Pokémon Scarlet And Violet Introduce Auto Battle, Which Will Cut Back The Grind

·2-min read
A trainer sends out a Pokemon against a Lechonk.
A trainer sends out a Pokemon against a Lechonk.

Yesterday, the official Pokémon website announced that November’s Scarlet and Violet will introduce an auto-battle feature to the long-running creature-collecting series. Called “Let’s Go!”, the feature enables players to send a Pokémon out into the world to automatically collect items and battle with wild Pokémon. This could make exploring Paldea a lot more efficient than navigating the worlds of earlier Pokémon games, and cut out the frustrating grind of fighting a million starter mobs.

Not only will Pokémon be able to fend off wild creatures by themselves, but they can also accumulate experience points and items for doing so. And it’s about time. For eight generations of Pokémon, party members haven’t been able to do anything without their trainer’s precise command. It was like they’d lost all instinct for bloodlust as soon as they became domesticated. Not in Scarlet and Violet. Sprigatito may be a starter Pokémon, but it still remembers the thrill of the hunt.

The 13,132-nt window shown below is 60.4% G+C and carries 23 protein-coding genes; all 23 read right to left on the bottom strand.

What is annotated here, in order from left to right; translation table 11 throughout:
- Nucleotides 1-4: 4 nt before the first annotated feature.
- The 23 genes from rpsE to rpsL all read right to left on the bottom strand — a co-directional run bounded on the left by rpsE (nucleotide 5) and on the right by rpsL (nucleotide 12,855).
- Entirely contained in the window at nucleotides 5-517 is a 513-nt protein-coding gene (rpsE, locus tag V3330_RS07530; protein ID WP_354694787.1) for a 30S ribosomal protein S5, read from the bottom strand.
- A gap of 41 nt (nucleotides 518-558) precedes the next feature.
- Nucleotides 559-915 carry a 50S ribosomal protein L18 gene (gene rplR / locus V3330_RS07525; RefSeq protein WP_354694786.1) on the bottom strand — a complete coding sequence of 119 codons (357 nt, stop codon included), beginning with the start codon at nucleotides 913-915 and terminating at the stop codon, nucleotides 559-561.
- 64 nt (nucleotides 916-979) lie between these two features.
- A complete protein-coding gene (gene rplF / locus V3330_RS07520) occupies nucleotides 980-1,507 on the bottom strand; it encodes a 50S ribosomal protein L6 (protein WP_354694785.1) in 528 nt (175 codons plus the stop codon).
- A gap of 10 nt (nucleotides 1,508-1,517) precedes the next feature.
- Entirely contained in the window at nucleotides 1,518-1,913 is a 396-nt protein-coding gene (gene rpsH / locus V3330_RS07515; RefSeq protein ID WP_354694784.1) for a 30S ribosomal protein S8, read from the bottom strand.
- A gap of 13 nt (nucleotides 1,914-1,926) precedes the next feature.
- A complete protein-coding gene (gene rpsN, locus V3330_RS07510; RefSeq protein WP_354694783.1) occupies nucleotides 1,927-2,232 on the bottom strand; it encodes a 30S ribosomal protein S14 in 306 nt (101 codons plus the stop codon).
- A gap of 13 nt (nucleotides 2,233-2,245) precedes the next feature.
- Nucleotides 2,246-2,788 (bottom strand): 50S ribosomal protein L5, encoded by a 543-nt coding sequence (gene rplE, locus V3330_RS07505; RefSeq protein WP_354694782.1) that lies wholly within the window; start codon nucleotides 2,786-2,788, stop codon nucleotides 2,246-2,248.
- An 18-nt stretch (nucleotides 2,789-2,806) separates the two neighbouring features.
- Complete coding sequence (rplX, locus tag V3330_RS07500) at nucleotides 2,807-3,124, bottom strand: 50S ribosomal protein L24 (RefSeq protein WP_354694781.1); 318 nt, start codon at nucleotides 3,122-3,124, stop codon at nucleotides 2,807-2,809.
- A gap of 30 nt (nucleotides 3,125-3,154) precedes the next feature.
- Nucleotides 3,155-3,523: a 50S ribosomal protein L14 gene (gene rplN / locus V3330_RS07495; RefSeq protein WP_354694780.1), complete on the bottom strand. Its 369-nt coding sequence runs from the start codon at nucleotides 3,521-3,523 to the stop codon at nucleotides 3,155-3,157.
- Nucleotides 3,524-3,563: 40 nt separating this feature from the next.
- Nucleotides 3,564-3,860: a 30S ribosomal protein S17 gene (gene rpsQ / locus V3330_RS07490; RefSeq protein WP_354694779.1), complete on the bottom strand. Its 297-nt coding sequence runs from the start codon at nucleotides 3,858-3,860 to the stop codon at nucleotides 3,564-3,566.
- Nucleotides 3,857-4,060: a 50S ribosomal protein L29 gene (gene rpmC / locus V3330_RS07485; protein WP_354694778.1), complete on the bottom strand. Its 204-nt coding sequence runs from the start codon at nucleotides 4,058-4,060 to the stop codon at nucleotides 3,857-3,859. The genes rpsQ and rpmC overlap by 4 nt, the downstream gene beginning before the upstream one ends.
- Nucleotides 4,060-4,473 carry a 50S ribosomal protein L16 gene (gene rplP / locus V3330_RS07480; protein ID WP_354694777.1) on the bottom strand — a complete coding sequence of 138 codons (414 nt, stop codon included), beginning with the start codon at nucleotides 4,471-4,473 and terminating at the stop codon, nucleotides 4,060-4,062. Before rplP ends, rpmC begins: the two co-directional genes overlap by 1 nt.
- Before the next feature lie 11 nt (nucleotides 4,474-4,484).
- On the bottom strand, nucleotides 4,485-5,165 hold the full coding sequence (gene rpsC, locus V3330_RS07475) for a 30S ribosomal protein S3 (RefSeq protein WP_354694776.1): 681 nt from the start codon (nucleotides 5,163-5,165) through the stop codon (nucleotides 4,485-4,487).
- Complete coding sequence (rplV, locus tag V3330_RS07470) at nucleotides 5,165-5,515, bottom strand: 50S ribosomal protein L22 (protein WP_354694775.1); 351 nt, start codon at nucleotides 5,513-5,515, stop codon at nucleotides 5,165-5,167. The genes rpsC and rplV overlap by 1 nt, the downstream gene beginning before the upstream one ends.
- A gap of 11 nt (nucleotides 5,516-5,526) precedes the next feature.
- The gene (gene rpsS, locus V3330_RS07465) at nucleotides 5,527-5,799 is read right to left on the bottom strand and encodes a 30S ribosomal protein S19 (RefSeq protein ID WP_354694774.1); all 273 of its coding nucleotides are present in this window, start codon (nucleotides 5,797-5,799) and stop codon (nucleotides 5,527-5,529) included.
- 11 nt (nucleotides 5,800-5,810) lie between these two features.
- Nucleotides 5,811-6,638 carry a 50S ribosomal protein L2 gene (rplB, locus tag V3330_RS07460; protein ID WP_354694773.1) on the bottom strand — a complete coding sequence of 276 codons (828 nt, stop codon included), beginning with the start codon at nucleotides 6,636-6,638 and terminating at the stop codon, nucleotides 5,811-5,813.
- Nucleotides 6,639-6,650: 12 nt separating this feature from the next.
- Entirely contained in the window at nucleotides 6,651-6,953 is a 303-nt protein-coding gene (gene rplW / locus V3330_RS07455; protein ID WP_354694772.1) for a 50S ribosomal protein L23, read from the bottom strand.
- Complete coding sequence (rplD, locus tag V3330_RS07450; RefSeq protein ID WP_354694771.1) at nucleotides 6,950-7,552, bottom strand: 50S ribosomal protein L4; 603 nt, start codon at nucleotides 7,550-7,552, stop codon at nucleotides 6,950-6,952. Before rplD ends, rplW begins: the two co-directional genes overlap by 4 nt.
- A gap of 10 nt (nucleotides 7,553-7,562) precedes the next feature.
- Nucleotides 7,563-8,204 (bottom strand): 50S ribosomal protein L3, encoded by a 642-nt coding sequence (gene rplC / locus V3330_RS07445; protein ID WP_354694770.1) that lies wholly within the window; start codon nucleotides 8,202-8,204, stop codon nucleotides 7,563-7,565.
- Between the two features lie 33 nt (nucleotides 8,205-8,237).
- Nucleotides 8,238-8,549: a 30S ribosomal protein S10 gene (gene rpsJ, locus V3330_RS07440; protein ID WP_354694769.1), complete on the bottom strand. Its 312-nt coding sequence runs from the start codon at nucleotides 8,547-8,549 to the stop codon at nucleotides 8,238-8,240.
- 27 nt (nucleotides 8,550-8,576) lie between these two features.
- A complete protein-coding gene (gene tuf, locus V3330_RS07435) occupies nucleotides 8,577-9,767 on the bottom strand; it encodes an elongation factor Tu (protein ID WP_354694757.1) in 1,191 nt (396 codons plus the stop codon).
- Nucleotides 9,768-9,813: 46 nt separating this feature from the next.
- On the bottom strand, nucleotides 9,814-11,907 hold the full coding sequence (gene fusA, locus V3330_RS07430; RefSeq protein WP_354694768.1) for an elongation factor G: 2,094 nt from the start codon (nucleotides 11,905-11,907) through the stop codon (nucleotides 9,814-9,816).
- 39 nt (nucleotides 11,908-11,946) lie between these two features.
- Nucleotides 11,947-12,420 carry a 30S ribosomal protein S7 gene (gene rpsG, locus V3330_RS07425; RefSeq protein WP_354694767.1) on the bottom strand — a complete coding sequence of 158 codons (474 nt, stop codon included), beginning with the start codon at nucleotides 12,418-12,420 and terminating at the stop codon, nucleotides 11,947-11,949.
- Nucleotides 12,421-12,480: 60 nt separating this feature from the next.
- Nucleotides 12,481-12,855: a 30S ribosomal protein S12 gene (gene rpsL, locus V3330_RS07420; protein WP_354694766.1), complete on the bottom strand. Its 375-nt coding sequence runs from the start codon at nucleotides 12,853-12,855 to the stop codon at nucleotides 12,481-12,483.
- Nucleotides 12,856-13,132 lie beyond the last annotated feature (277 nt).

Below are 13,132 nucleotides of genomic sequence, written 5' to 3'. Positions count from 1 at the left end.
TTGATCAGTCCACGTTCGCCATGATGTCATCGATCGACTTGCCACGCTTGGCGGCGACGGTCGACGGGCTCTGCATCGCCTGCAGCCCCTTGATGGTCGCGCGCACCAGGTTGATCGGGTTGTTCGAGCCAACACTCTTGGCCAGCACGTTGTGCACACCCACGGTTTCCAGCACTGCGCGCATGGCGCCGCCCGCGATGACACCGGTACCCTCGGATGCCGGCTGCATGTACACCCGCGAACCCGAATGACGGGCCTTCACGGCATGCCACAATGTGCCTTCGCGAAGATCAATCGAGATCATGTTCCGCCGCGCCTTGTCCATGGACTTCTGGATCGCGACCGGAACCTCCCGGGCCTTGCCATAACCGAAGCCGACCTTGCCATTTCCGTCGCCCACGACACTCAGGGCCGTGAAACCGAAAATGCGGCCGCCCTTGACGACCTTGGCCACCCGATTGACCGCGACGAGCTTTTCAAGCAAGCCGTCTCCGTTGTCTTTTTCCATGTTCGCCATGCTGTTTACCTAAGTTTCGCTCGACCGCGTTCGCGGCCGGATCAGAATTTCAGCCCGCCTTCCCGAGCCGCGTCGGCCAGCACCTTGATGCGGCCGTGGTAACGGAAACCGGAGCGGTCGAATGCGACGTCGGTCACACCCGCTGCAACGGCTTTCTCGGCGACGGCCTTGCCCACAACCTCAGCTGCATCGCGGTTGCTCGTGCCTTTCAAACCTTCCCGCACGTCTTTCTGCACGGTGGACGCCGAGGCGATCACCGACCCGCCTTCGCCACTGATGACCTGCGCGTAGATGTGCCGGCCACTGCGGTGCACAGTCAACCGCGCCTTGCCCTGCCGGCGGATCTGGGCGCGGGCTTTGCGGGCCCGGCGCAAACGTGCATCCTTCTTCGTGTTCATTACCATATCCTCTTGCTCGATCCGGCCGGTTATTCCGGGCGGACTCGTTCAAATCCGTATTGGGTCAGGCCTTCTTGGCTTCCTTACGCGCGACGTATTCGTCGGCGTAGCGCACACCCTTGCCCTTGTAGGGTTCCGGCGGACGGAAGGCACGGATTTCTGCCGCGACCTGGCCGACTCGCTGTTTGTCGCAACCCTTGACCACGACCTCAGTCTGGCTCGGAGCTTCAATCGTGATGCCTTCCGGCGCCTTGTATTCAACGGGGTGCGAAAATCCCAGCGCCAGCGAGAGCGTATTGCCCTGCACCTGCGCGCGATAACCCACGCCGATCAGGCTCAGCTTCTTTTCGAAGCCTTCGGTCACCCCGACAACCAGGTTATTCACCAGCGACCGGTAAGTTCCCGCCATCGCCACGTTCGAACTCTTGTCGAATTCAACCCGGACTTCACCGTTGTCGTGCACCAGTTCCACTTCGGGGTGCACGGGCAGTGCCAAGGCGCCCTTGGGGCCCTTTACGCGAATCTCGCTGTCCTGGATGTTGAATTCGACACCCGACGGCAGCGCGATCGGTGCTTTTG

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I’m absolutely stoked about auto-battles. Several mobile games such as Dragalia Lost (RIP), Arknights, and Alchemy Stars have an auto-battle feature that makes the daily grind feel less frustrating. One player even points out that auto-battles, while fairly commonplace in mobile titles, rarely make their way to PC and console games. Yet auto-battling feels like a perfect fit for Pokémon since grinding is also a central aspect of its gameplay loop. Plus, I’ll never say no to any mechanic that allows me to see my Pokémon in the overworld.

However, not everyone is excited about the new feature. “I’m playing Pokémon, not a JRPG,” said one Twitter user, who clearly doesn’t know what genre Pokémon is. Another complained that the perfectly optional feature was “taking away the gameplay.” You know, the satisfying gameplay loop of one-shotting a level 3 Lechonk at the beginning of the game. Several players also expressed worry that their liberated, self-sufficient Pokémon might knock out a shiny by accident. So it’s probably best to turn off the feature when you’re shiny hunting. Or just keep a close eye on your Pokémon while they’re exploring.